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Spring is busting out at the farmette


It's a chilly but clear day at the farmette. About one degree Celsius. Spring has officially arrived, even if there's still snow piled up in the corners.

The Canada geese have returned, and this morning when I went out to do my early duties, the cacophony from across the street reminded me of Turkey Supper night in the basement of Frome United Church. The vultures are back, as are the red-wing blackbirds with their distinctive trill.

Our snowdrops are peeking up through the leaf trash that I didn't get around to clearing last fall.

We had a feathered visitor last week on the front stoop. A plump, healthy pheasant decided to take a stroll around the property. Rob happened to be looking out the window at the time, and I tried - with limited success - to get a shot.

If you look between the gridlines of the window screen, you can make out the ringed neck. He was so beautiful in real life. Bright red around his eyes, coppery glistening feathers and a long, graceful tail.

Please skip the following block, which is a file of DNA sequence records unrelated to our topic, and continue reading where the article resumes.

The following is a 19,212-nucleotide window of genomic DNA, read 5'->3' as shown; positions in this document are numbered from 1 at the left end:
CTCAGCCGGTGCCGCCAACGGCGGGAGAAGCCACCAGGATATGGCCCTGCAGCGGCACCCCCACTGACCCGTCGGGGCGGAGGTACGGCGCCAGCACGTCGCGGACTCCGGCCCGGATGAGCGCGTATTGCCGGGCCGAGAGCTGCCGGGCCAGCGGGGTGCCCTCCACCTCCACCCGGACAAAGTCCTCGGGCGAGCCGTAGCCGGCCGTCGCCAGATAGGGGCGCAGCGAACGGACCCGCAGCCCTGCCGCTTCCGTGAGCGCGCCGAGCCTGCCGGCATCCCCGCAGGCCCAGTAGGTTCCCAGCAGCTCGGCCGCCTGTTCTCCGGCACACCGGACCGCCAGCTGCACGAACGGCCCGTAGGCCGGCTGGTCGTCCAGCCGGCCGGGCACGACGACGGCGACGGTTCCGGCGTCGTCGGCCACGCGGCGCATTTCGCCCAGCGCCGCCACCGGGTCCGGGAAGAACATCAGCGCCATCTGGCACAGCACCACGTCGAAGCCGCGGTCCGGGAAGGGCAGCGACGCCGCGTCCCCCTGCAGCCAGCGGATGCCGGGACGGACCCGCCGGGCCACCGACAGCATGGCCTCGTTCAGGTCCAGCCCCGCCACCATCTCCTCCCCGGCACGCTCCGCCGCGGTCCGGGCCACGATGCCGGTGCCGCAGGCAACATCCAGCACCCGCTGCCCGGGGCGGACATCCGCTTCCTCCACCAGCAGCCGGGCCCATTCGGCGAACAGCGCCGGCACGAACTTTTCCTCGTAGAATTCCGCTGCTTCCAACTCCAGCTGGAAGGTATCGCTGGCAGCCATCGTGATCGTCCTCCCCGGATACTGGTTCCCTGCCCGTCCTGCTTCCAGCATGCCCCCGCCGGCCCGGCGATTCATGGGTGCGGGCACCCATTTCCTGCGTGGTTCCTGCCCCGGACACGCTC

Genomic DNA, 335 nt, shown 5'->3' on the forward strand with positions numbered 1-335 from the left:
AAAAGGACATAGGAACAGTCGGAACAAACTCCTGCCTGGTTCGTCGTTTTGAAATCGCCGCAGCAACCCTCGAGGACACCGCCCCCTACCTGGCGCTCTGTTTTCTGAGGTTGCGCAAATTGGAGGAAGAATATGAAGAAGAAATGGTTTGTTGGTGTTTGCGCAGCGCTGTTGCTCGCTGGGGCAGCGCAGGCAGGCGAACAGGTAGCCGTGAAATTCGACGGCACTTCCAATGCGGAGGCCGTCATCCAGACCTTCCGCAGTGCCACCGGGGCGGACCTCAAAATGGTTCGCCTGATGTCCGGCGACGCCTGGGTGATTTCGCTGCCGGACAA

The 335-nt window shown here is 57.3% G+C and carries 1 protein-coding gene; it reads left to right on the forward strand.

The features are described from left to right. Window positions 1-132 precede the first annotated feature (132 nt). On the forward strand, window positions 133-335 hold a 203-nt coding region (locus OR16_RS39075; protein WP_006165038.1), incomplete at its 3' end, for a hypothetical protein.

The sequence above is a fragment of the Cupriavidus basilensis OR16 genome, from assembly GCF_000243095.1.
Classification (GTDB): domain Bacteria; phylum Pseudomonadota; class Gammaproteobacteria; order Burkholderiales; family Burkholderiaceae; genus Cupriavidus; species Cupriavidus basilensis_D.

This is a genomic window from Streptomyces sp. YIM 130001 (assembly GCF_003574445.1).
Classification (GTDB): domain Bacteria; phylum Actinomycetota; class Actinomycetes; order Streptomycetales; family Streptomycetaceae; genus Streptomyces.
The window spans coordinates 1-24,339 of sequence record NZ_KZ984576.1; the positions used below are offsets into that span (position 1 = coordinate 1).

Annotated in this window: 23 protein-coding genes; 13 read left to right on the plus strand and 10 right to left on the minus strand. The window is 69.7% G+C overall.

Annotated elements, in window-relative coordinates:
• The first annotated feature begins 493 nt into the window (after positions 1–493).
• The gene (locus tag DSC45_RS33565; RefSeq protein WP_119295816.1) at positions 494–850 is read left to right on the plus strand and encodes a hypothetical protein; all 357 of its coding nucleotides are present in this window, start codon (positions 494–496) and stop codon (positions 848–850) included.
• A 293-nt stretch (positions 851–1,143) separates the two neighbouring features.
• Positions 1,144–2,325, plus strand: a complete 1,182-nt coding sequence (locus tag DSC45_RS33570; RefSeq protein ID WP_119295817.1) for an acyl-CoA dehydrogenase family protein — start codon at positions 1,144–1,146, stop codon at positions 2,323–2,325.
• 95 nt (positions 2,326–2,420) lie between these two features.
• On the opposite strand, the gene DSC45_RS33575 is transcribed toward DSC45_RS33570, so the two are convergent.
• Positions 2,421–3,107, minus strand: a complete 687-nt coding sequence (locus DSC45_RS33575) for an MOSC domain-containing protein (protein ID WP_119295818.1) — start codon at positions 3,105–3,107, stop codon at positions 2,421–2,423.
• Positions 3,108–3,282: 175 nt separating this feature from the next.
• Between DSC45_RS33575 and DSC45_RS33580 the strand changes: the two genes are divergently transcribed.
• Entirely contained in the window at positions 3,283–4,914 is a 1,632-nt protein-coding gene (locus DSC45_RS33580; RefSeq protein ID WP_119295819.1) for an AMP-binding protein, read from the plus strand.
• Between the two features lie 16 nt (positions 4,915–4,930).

It was a great little moment and one more to put in the books for living in a rural setting.

The crocuses are sending their green spears up through the snow against the south fence and the furry sumac that grows in front of the sunroom window is budding up nicely.

We can tell it was a hard winter because most of the shrubs - including my gorgeous bridal wreath spirea - have been gnawed back to about a foot from the ground. The bunnies must have been extra hungry during the winter of '18-'19. I just hope the poor bushes can bounce back.

I gave a sigh of relief yesterday when we were out clearing up the (thousands) of branches and limbs that had fallen during wind and snowstorms because my tulip tree survived, in spite of my neglect.

We are at the very northern edge of where these guys normally thrive, and planting this one was somewhat of an experiment.

I coddled it through two previous winters by swaddling it with burlap. But I fell down on the job this year and forgot. With the temperatures plunging to as low as -30C, I thought was a goner, but the tree came back. Yay.

Finally, in a frenzy of pruning, I took all the low-hanging and dead limbs - that I could reach - off the big spruce that grows beside the driveway. Rob's the lawn mower guy and I don't want him clonking his noggin as he goes about his chores.

Looking forward to many more days of sun, warmth and growth will come at the farmette. Until next week.


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